EU stands alone against US digital major's market dominance
THE FIVE MOST VALUABLE companies in the world today are all digital businesses from the west coast of the USA: Apple, Google, Microsoft, Facebook and Amazon.
And in a recent book Move Fast and Break Things, Jonathan Taplin argues that all of these companies have grown by ruthlessly dominating their respective high growth markets and that in the case of three of them, Google, Facebook and Amazon, they have become outright monopolies. Facebook owns 77 per cent of mobile social traffic, Amazon has a 75 per cent share of the e-book market, and Google has an 88 per cent share in search advertising.
You might expect regulators and competition authorities to challenge such dominance, but so far the online world seems to work by different rules.
The book’s title comes from remarks attributed to Mark Zuckerberg and it explains the policies that these companies have adopted as they have grown exponentially. As well as building its own community of over 2 billion users, Facebook has also been allowed to acquire WhatsApp (1 billion), Messenger (900 million), and Instagram (400 million). It's dominance of social media is overwhelming.
And not only does Google completely own the search advertising market, it also owns Doubleclick which dominates the serving of adverts on third party publishers and other websites, and YouTube, the leading video platform, on which it also runs paid adverts. Not to mention the commercial opportunities which arise from being the world’s leading provider of online maps, and its ownership of Android, the leading operating system for five out of the world’s six smartphones.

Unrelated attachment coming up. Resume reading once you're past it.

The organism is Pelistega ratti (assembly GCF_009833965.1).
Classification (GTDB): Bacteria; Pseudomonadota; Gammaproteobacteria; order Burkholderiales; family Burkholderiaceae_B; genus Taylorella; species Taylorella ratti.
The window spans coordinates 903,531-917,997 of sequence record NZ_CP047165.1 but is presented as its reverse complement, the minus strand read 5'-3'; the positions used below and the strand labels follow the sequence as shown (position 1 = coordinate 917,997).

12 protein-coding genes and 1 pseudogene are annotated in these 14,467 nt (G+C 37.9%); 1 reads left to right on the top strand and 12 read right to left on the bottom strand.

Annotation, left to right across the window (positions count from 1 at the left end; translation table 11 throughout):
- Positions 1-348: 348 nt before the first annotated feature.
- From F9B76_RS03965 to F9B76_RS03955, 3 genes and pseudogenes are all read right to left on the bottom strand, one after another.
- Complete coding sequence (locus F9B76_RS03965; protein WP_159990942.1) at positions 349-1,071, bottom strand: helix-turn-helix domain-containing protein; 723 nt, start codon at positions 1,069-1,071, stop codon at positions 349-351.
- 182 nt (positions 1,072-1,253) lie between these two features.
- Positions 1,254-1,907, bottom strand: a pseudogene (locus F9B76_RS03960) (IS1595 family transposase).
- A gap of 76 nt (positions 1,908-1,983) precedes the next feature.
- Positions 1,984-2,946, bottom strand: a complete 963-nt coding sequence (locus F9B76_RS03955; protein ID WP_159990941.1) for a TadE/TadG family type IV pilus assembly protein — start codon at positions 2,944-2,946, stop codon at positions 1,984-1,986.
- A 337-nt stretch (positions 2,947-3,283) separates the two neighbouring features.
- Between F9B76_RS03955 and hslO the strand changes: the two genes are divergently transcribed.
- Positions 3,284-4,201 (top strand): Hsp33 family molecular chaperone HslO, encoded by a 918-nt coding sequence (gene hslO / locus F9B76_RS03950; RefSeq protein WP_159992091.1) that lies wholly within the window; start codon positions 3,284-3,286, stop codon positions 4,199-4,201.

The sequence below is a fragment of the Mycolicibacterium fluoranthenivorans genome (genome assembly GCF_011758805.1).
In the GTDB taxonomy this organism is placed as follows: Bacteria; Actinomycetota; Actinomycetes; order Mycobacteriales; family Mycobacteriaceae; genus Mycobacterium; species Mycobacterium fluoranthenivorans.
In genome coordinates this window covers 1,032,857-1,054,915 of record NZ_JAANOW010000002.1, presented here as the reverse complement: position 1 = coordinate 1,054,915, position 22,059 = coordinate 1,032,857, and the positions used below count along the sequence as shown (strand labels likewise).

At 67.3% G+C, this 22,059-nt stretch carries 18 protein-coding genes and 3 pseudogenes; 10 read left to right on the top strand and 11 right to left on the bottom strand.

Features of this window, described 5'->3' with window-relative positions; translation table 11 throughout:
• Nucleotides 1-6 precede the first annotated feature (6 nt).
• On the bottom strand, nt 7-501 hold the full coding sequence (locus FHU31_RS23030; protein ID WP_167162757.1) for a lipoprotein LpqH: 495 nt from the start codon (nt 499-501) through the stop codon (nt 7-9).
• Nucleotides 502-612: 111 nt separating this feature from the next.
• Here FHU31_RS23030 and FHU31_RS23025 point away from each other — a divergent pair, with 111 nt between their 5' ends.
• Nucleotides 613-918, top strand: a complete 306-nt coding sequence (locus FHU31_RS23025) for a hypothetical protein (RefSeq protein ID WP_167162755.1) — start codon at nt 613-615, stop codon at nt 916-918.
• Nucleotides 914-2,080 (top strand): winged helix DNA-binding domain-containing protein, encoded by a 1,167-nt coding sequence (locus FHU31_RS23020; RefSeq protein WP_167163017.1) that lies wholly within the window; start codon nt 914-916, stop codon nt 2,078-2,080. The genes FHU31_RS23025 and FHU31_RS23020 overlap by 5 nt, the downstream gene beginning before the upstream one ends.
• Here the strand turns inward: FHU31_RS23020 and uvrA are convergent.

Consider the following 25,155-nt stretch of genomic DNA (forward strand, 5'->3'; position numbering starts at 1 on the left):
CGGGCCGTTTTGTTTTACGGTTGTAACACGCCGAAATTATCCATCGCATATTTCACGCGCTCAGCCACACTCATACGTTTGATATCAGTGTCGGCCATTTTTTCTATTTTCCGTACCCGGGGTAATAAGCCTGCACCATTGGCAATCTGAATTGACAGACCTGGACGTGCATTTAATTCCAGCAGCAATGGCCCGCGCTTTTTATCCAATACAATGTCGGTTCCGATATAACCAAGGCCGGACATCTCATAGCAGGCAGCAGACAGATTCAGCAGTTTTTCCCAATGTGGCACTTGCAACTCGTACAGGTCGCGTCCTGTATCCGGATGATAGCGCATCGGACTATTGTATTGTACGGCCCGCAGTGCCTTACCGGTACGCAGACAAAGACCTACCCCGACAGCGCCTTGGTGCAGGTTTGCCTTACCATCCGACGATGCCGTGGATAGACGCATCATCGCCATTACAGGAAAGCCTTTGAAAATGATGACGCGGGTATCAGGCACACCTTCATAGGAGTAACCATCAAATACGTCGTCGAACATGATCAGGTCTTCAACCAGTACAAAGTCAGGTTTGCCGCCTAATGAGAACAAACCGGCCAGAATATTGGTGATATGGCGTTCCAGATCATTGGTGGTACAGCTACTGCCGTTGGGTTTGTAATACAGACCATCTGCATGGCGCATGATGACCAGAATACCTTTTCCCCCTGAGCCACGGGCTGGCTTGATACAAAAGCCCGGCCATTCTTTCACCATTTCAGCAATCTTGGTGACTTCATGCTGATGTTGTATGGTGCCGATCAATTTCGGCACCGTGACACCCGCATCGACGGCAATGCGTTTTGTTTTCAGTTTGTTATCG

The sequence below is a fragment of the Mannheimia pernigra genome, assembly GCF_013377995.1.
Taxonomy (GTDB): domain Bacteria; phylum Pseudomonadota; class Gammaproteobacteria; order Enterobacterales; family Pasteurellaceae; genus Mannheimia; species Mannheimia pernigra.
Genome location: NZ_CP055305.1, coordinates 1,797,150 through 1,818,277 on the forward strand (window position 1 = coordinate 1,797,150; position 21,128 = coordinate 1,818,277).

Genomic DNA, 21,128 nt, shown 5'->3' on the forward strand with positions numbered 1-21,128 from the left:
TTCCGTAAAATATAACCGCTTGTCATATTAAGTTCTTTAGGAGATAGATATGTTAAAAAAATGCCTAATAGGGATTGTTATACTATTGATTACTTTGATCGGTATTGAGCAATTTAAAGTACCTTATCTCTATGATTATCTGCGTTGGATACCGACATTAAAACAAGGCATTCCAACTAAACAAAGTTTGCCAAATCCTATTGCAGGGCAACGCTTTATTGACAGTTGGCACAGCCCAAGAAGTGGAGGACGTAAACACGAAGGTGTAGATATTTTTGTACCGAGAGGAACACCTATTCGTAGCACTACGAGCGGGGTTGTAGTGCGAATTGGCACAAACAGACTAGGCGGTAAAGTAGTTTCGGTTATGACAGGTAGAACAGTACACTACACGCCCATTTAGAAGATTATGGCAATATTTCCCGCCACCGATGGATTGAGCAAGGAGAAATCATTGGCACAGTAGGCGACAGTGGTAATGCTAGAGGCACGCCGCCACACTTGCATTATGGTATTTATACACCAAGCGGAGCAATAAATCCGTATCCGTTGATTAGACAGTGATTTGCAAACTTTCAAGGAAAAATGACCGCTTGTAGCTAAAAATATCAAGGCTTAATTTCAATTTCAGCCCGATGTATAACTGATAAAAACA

So, how is Google able to get away with all these monopolistic practices? Well, part of the reason may lie with the number of ‘revolving door’ posts between Google and senior government officials. According to Taplin, last year, the US chief technology officer and one of her deputies, the White House chief digital officer, a senior FCC official, the director of the US Digital Service, and the director of the US patent office, were all ex-Google executives.
There have been fifty-three revolving door moves between Google and the White House, and nine moves between Google or its lobbyists and the FCC - nominally responsible for regulating most of their activities. Google has also made major contributions to the political campaigns of both Republican and Democratic congressmen and senators, and while Eric Schmidt was helping Hillary Clinton’s campaign, Larry Page was advising Republicans (Congressman) Paul Ryan and (Senator) Mitch McConnell - their bets being placed evenly across the board.
They also lobby hard in Europe, spending €4.25m last year alone, as well as further millions spent in attempting to influence national Governments. So it is to the credit of the EU that it has fined Google €2.4Bn for anti-competitive practices in the display of their search results - the largest fine ever imposed by the EU.
Intriguingly, back in March 2015, the Wall Street Journal reported a leak from the US FCC that its officials recommended prosecuting Google for this very practice, but in a highly unusual manner, it was apparently overruled by their commissioners - who says lobbying and campaign contributions don’t pay off.
And the EU isn't finished - they are also investigating Google’s dominance in mobile operating systems and its anti-competitive position in online advertising. Further huge fines are expected soon.
In today’s world, we probably can't expect Trump’s ‘America First’ US to challenge these companies, so thank goodness we have the EU to hold them to account.
And that's something you don't hear often.